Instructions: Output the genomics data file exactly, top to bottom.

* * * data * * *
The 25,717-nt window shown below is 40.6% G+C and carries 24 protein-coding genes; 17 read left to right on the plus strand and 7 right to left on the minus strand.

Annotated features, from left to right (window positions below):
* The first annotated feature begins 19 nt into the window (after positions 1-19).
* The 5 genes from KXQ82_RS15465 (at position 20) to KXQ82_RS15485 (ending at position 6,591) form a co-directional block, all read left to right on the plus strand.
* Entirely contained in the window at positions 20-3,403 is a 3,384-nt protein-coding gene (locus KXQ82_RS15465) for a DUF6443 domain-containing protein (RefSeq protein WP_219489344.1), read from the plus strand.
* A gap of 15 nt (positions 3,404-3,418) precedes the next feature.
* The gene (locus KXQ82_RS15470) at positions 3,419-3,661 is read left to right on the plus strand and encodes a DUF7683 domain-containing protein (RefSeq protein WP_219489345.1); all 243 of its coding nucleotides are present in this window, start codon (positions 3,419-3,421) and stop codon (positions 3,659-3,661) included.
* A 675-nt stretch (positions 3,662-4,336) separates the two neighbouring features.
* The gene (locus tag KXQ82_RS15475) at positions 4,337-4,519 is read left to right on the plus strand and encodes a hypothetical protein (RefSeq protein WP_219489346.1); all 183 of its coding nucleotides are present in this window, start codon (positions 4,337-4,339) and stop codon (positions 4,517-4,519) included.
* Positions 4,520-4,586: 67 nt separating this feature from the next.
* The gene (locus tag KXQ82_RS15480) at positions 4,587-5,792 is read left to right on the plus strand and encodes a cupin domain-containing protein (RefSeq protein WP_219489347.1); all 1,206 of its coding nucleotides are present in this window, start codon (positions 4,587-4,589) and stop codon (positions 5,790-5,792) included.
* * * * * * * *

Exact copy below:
The 25,717-nt window shown below is 40.6% G+C and carries 24 protein-coding genes; 17 read left to right on the plus strand and 7 right to left on the minus strand.

Annotated features, from left to right (window positions below):
* The first annotated feature begins 19 nt into the window (after positions 1-19).
* The 5 genes from KXQ82_RS15465 (at position 20) to KXQ82_RS15485 (ending at position 6,591) form a co-directional block, all read left to right on the plus strand.
* Entirely contained in the window at positions 20-3,403 is a 3,384-nt protein-coding gene (locus KXQ82_RS15465) for a DUF6443 domain-containing protein (RefSeq protein WP_219489344.1), read from the plus strand.
* A gap of 15 nt (positions 3,404-3,418) precedes the next feature.
* The gene (locus KXQ82_RS15470) at positions 3,419-3,661 is read left to right on the plus strand and encodes a DUF7683 domain-containing protein (RefSeq protein WP_219489345.1); all 243 of its coding nucleotides are present in this window, start codon (positions 3,419-3,421) and stop codon (positions 3,659-3,661) included.
* A 675-nt stretch (positions 3,662-4,336) separates the two neighbouring features.
* The gene (locus tag KXQ82_RS15475) at positions 4,337-4,519 is read left to right on the plus strand and encodes a hypothetical protein (RefSeq protein WP_219489346.1); all 183 of its coding nucleotides are present in this window, start codon (positions 4,337-4,339) and stop codon (positions 4,517-4,519) included.
* Positions 4,520-4,586: 67 nt separating this feature from the next.
* The gene (locus tag KXQ82_RS15480) at positions 4,587-5,792 is read left to right on the plus strand and encodes a cupin domain-containing protein (RefSeq protein WP_219489347.1); all 1,206 of its coding nucleotides are present in this window, start codon (positions 4,587-4,589) and stop codon (positions 5,790-5,792) included.